When Do Acute Knee Injuries Require Surgery?
You don't have to be a professional athlete to suffer a painful acute knee injury, according to Dr. Russell Nord, an orthopedic surgeon and medical director of the Washington Township Orthopedic Surgery and Sports Medicine Center.
"Even though I specialize in sports medicine, most of my patients aren't necessarily athletes," he notes. "Acute knee injuries are more common, of course, among active individuals, including adults who are 'weekend warriors' and young people participating in various sports. Still, you can injure your knee doing something as simple as twisting awkwardly while working in the garden."
Two of the most common knee injuries involve tears in the meniscus cartilage or in the anterior cruciate ligament (ACL). "In about half of the cases where patients have torn the ACL, they also will have damage to a meniscus," says Dr. Nord.
There are two menisci in each knee - one on the inner side, and one on the outer side. (See diagram.) They are C-shaped pieces of rubbery, tough cartilage that act as "shock absorbers" between the femur (thighbone) and the tibia (shinbone). They also distribute stress evenly throughout the knee and help keep it stable. Meniscal tears are more common on the medial (inner) side of the knee.
"The menisci are usually torn when you suddenly twist the knee, but sometimes it's hard to determine the cause," Dr. Nord says. "The most common symptoms are pain and swelling. Sometimes there is a 'catching' sensation or - in rare cases - the knee gets stuck in fixed position. If you're having sharp knee pain that seems to come out of nowhere, you may suspect a meniscal tear. You definitely should call your doctor if you are in severe pain or if you see no improvement within a week or so of treating the knee at home with the 'RICE' method of resting the knee, using ice and compression, and elevating the knee."
Diagnosing a meniscal tear involves a physical exam to pinpoint the site of the pain and an X-ray to eliminate other possible causes of pain, such as arthritis. If a meniscal tear is suspected, the physician may request a magnetic resonance imaging (MRI) study to get a clearer image of the soft tissue in the knee joint.
"We look at a variety of things in the physical exam, including tenderness at a specific point called the 'joint line,' which is between the femur and the tibia," he explains. "We also check for swelling, as well as pain when the knee is bent back all the way or when stressing the meniscus. Meniscal tears can happen to anyone at any age, but the risk increases with age since cartilage weakens over time. Meniscal tears are also more common in people who have osteoarthritis."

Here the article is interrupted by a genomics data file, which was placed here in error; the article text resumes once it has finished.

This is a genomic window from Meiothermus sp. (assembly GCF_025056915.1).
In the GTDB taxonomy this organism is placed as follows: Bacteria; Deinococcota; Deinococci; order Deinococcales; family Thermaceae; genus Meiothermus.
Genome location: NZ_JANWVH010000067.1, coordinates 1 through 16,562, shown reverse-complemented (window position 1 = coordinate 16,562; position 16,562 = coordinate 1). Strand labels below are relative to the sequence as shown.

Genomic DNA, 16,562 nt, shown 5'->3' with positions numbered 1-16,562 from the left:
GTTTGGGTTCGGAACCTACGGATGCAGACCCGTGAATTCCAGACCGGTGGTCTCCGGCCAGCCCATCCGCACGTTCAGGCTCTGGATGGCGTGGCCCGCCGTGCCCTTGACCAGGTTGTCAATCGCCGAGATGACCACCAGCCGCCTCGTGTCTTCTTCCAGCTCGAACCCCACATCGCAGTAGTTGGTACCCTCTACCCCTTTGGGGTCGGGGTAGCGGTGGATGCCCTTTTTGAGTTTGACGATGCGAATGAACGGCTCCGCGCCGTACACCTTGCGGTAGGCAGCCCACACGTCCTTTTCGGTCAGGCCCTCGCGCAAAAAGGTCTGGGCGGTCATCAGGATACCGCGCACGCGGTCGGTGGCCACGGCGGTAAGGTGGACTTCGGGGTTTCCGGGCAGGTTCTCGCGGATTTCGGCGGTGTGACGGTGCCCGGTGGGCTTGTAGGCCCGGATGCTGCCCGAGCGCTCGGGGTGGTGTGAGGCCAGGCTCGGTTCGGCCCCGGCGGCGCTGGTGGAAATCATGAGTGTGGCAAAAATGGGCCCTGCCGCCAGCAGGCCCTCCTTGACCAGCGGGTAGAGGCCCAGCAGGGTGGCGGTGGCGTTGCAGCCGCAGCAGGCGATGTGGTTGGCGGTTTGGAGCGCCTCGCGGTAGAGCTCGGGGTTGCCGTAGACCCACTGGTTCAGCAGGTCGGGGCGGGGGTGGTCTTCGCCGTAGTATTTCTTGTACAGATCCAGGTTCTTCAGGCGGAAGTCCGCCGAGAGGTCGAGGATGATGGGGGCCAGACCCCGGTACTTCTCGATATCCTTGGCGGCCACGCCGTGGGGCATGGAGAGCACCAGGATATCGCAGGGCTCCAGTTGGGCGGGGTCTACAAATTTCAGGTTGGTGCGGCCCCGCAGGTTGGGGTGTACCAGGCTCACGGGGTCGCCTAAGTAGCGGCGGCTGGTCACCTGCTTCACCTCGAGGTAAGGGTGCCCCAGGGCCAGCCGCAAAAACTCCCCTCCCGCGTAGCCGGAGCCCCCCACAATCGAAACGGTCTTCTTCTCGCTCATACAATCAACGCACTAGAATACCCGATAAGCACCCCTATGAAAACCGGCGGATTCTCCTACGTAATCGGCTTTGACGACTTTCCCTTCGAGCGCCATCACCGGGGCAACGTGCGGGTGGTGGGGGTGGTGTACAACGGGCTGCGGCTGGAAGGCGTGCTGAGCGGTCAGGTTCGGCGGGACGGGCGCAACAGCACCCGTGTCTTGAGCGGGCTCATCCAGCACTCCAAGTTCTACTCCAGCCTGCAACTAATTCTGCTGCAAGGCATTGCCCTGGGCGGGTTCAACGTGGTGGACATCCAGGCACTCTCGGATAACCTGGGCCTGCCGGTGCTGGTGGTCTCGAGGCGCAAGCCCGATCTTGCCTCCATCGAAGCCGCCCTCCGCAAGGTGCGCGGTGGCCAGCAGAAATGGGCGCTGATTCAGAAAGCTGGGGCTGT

In many cases, meniscal tears that don't respond to the RICE treatment can be treated with cortisone injections and physical therapy.
"Unfortunately, in about half of the cases, surgery is required because the inner parts the menisci have a poor blood supply so they don't heal well," Dr. Nord says. "We can do a minimally invasive arthroscopic procedure, inserting a miniature camera and surgical instruments into the joint through very small incisions. Depending on the injury, we can trim away damaged cartilage if it is in an area without a good blood supply, or we can repair it if it is in an area with a good blood supply that allows it to heal."
ACL tears are more common in younger, active people who compete in sports such as soccer or basketball or other activities that involve changing direction quickly, stopping suddenly or landing from a jump improperly.
"The ACL is one of the four main ligaments in the knee," notes Dr. Nord. "It is located right in front of the knee under the patella - also known as the kneecap. (See diagram.) The ACL provides stability and controls the back and forth motion of the knee. In addition to pain and swelling, a torn ACL can cause instability in the knee, which sometimes seems to slip out of place. People who tear the ACL may hear a 'popping' noise and feel their knee give out from under them."
Diagnosing a torn ACL involves a physical exam, during which the physician will check the knee's range of motion and whether or not the knee is loose and stretches more than it should. The exam also would include an X-ray to rule out fractures and arthritis.
"An MRI is another important tool in diagnosing ACL injuries," Dr. Nord adds. "Because it is soft tissue, the ACL doesn't show up on an X-ray. The MRI also can show whether the meniscus is damaged, which happens about half the time when the ACL is injured."
While some meniscal tears do heal with nonsurgical treatments, in active patients, the vast majority of tears to the ACL will require surgery.
"Torn ACLs usually can't heal on their own or be repaired, so we have to rebuild them from scratch," Dr. Nord explains. "We can do this using minimally invasive arthroscopic surgery, too. In most cases we will take ligament or tendon tissue from some other place on the patient's knee - such as the hamstring or patellar tendon - and use that to reconstruct the ACL. In other cases, particularly in patients over age 40, we can use tissue from a donor."
Minimally invasive arthroscopic surgery to repair either a meniscus or an ACL results in a quicker recovery than traditional "open" surgery with large incisions.
"With surgery to repair the meniscus, patients generally can expect a full recovery within a few months or even sooner if the cartilage is trimmed rather than repaired," says Dr. Nord. "Patients who undergo ACL reconstruction surgery generally can expect a full recovery within about six months if there are no complications and the patient follows the recommended physical therapy regimen."